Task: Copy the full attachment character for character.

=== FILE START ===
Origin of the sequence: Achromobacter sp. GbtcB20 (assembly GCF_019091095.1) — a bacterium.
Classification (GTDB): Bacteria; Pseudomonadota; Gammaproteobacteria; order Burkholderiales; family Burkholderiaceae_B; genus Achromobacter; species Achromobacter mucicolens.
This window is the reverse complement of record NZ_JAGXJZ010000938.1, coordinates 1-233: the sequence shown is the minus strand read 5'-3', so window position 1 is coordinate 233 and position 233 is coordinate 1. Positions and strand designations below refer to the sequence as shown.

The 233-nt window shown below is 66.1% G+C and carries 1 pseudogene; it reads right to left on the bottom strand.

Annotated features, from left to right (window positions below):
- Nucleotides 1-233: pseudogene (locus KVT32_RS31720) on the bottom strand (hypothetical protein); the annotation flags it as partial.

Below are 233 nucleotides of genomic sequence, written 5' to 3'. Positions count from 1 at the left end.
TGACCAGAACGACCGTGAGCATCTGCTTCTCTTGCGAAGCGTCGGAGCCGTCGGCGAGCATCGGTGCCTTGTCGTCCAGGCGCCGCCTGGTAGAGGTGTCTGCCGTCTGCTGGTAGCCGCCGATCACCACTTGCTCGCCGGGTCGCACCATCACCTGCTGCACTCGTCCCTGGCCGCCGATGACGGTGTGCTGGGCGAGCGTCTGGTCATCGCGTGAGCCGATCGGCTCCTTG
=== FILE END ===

Origin of the sequence: Achromobacter sp. GbtcB20 (assembly GCF_019091095.1) — a bacterium.
Classification (GTDB): Bacteria; Pseudomonadota; Gammaproteobacteria; order Burkholderiales; family Burkholderiaceae_B; genus Achromobacter; species Achromobacter mucicolens.
This window is the reverse complement of record NZ_JAGXJZ010000938.1, coordinates 1-233: the sequence shown is the minus strand read 5'-3', so window position 1 is coordinate 233 and position 233 is coordinate 1. Positions and strand designations below refer to the sequence as shown.

The 233-nt window shown below is 66.1% G+C and carries 1 pseudogene; it reads right to left on the bottom strand.

Annotated features, from left to right (window positions below):
- Nucleotides 1-233: pseudogene (locus KVT32_RS31720) on the bottom strand (hypothetical protein); the annotation flags it as partial.

Below are 233 nucleotides of genomic sequence, written 5' to 3'. Positions count from 1 at the left end.
TGACCAGAACGACCGTGAGCATCTGCTTCTCTTGCGAAGCGTCGGAGCCGTCGGCGAGCATCGGTGCCTTGTCGTCCAGGCGCCGCCTGGTAGAGGTGTCTGCCGTCTGCTGGTAGCCGCCGATCACCACTTGCTCGCCGGGTCGCACCATCACCTGCTGCACTCGTCCCTGGCCGCCGATGACGGTGTGCTGGGCGAGCGTCTGGTCATCGCGTGAGCCGATCGGCTCCTTG